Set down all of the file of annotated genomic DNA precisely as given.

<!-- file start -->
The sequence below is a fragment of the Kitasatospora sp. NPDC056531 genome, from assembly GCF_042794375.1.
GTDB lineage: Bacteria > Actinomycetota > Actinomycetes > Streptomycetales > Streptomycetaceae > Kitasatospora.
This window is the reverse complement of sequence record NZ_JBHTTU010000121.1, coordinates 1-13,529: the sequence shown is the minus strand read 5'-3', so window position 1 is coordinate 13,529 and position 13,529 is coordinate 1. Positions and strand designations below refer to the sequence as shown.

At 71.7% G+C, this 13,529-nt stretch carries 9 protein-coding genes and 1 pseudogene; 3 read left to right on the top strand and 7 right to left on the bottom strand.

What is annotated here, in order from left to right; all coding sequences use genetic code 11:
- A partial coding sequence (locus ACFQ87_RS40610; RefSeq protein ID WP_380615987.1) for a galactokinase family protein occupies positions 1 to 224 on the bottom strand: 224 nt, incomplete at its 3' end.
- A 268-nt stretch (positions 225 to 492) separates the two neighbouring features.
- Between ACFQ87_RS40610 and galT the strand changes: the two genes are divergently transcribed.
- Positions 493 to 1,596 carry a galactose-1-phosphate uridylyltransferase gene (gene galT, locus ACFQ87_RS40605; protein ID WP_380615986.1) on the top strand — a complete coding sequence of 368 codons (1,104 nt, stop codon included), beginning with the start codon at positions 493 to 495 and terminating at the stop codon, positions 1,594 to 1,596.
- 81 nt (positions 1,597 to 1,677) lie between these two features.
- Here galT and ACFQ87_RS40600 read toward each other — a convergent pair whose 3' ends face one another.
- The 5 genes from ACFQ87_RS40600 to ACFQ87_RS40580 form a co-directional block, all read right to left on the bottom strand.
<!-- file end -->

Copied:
The sequence below is a fragment of the Kitasatospora sp. NPDC056531 genome, from assembly GCF_042794375.1.
GTDB lineage: Bacteria > Actinomycetota > Actinomycetes > Streptomycetales > Streptomycetaceae > Kitasatospora.
This window is the reverse complement of sequence record NZ_JBHTTU010000121.1, coordinates 1-13,529: the sequence shown is the minus strand read 5'-3', so window position 1 is coordinate 13,529 and position 13,529 is coordinate 1. Positions and strand designations below refer to the sequence as shown.

At 71.7% G+C, this 13,529-nt stretch carries 9 protein-coding genes and 1 pseudogene; 3 read left to right on the top strand and 7 right to left on the bottom strand.

What is annotated here, in order from left to right; all coding sequences use genetic code 11:
- A partial coding sequence (locus ACFQ87_RS40610; RefSeq protein ID WP_380615987.1) for a galactokinase family protein occupies positions 1 to 224 on the bottom strand: 224 nt, incomplete at its 3' end.
- A 268-nt stretch (positions 225 to 492) separates the two neighbouring features.
- Between ACFQ87_RS40610 and galT the strand changes: the two genes are divergently transcribed.
- Positions 493 to 1,596 carry a galactose-1-phosphate uridylyltransferase gene (gene galT, locus ACFQ87_RS40605; protein ID WP_380615986.1) on the top strand — a complete coding sequence of 368 codons (1,104 nt, stop codon included), beginning with the start codon at positions 493 to 495 and terminating at the stop codon, positions 1,594 to 1,596.
- 81 nt (positions 1,597 to 1,677) lie between these two features.
- Here galT and ACFQ87_RS40600 read toward each other — a convergent pair whose 3' ends face one another.
- The 5 genes from ACFQ87_RS40600 to ACFQ87_RS40580 form a co-directional block, all read right to left on the bottom strand.